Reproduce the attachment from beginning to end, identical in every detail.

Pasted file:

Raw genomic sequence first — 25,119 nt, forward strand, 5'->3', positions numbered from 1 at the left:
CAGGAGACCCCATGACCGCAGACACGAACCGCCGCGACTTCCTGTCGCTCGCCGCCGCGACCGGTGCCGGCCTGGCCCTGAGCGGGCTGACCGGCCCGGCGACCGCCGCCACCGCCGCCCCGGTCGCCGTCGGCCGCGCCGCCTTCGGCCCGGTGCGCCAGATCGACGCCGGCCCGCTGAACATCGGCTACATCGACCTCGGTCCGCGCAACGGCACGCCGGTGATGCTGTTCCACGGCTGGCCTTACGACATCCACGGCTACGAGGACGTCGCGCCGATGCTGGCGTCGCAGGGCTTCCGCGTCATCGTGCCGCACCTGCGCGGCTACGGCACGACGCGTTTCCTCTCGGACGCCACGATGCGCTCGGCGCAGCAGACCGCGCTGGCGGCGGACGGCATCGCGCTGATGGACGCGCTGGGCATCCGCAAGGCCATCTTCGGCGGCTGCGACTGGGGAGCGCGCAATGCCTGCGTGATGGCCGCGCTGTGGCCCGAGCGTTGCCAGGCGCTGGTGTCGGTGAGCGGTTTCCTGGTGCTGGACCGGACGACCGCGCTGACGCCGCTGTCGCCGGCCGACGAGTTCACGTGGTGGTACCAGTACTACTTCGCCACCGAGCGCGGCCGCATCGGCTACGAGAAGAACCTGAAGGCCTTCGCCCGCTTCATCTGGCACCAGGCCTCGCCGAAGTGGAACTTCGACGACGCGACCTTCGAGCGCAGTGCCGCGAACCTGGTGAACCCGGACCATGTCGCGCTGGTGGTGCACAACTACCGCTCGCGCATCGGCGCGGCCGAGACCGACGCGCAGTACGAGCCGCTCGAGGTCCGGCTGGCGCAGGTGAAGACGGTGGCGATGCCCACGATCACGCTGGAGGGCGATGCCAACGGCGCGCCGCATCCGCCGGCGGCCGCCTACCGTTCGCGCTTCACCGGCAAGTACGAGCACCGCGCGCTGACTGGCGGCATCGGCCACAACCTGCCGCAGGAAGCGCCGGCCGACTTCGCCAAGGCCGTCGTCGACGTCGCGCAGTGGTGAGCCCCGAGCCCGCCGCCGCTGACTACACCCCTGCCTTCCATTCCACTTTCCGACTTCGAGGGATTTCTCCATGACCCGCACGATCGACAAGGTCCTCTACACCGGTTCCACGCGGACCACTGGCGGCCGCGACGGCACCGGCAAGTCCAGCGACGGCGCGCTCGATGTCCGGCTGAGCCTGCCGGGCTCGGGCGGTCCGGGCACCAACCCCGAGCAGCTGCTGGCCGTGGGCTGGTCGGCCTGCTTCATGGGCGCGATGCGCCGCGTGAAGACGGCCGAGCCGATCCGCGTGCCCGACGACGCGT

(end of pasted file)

Raw genomic sequence first — 25,119 nt, forward strand, 5'->3', positions numbered from 1 at the left:
CAGGAGACCCCATGACCGCAGACACGAACCGCCGCGACTTCCTGTCGCTCGCCGCCGCGACCGGTGCCGGCCTGGCCCTGAGCGGGCTGACCGGCCCGGCGACCGCCGCCACCGCCGCCCCGGTCGCCGTCGGCCGCGCCGCCTTCGGCCCGGTGCGCCAGATCGACGCCGGCCCGCTGAACATCGGCTACATCGACCTCGGTCCGCGCAACGGCACGCCGGTGATGCTGTTCCACGGCTGGCCTTACGACATCCACGGCTACGAGGACGTCGCGCCGATGCTGGCGTCGCAGGGCTTCCGCGTCATCGTGCCGCACCTGCGCGGCTACGGCACGACGCGTTTCCTCTCGGACGCCACGATGCGCTCGGCGCAGCAGACCGCGCTGGCGGCGGACGGCATCGCGCTGATGGACGCGCTGGGCATCCGCAAGGCCATCTTCGGCGGCTGCGACTGGGGAGCGCGCAATGCCTGCGTGATGGCCGCGCTGTGGCCCGAGCGTTGCCAGGCGCTGGTGTCGGTGAGCGGTTTCCTGGTGCTGGACCGGACGACCGCGCTGACGCCGCTGTCGCCGGCCGACGAGTTCACGTGGTGGTACCAGTACTACTTCGCCACCGAGCGCGGCCGCATCGGCTACGAGAAGAACCTGAAGGCCTTCGCCCGCTTCATCTGGCACCAGGCCTCGCCGAAGTGGAACTTCGACGACGCGACCTTCGAGCGCAGTGCCGCGAACCTGGTGAACCCGGACCATGTCGCGCTGGTGGTGCACAACTACCGCTCGCGCATCGGCGCGGCCGAGACCGACGCGCAGTACGAGCCGCTCGAGGTCCGGCTGGCGCAGGTGAAGACGGTGGCGATGCCCACGATCACGCTGGAGGGCGATGCCAACGGCGCGCCGCATCCGCCGGCGGCCGCCTACCGTTCGCGCTTCACCGGCAAGTACGAGCACCGCGCGCTGACTGGCGGCATCGGCCACAACCTGCCGCAGGAAGCGCCGGCCGACTTCGCCAAGGCCGTCGTCGACGTCGCGCAGTGGTGAGCCCCGAGCCCGCCGCCGCTGACTACACCCCTGCCTTCCATTCCACTTTCCGACTTCGAGGGATTTCTCCATGACCCGCACGATCGACAAGGTCCTCTACACCGGTTCCACGCGGACCACTGGCGGCCGCGACGGCACCGGCAAGTCCAGCGACGGCGCGCTCGATGTCCGGCTGAGCCTGCCGGGCTCGGGCGGTCCGGGCACCAACCCCGAGCAGCTGCTGGCCGTGGGCTGGTCGGCCTGCTTCATGGGCGCGATGCGCCGCGTGAAGACGGCCGAGCCGATCCGCGTGCCCGACGACGCGT